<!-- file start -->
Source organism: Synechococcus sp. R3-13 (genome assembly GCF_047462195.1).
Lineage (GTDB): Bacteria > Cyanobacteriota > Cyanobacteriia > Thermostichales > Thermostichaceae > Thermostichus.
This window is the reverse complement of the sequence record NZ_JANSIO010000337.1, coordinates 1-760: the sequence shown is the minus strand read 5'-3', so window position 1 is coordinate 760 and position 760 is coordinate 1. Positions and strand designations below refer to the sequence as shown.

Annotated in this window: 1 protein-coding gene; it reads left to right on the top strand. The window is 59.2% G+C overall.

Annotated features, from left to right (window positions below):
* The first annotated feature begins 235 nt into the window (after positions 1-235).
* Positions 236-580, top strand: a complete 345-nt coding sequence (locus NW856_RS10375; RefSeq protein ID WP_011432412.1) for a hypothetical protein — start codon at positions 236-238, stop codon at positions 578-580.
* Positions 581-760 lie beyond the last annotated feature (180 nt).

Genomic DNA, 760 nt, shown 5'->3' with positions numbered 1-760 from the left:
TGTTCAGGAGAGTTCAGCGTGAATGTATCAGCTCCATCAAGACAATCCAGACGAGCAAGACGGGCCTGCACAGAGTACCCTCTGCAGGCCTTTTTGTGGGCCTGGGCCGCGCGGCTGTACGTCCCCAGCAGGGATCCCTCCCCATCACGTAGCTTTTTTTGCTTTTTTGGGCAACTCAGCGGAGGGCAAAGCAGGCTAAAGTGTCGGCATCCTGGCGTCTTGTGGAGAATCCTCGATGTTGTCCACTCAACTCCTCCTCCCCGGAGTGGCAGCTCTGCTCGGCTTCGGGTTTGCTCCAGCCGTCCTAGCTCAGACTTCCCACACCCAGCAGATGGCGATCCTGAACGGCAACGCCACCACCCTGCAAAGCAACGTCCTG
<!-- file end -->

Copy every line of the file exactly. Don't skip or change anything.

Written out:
Source organism: Synechococcus sp. R3-13 (genome assembly GCF_047462195.1).
Lineage (GTDB): Bacteria > Cyanobacteriota > Cyanobacteriia > Thermostichales > Thermostichaceae > Thermostichus.
This window is the reverse complement of the sequence record NZ_JANSIO010000337.1, coordinates 1-760: the sequence shown is the minus strand read 5'-3', so window position 1 is coordinate 760 and position 760 is coordinate 1. Positions and strand designations below refer to the sequence as shown.

Annotated in this window: 1 protein-coding gene; it reads left to right on the top strand. The window is 59.2% G+C overall.

Annotated features, from left to right (window positions below):
* The first annotated feature begins 235 nt into the window (after positions 1-235).
* Positions 236-580, top strand: a complete 345-nt coding sequence (locus NW856_RS10375; RefSeq protein ID WP_011432412.1) for a hypothetical protein — start codon at positions 236-238, stop codon at positions 578-580.
* Positions 581-760 lie beyond the last annotated feature (180 nt).

Genomic DNA, 760 nt, shown 5'->3' with positions numbered 1-760 from the left:
TGTTCAGGAGAGTTCAGCGTGAATGTATCAGCTCCATCAAGACAATCCAGACGAGCAAGACGGGCCTGCACAGAGTACCCTCTGCAGGCCTTTTTGTGGGCCTGGGCCGCGCGGCTGTACGTCCCCAGCAGGGATCCCTCCCCATCACGTAGCTTTTTTTGCTTTTTTGGGCAACTCAGCGGAGGGCAAAGCAGGCTAAAGTGTCGGCATCCTGGCGTCTTGTGGAGAATCCTCGATGTTGTCCACTCAACTCCTCCTCCCCGGAGTGGCAGCTCTGCTCGGCTTCGGGTTTGCTCCAGCCGTCCTAGCTCAGACTTCCCACACCCAGCAGATGGCGATCCTGAACGGCAACGCCACCACCCTGCAAAGCAACGTCCTG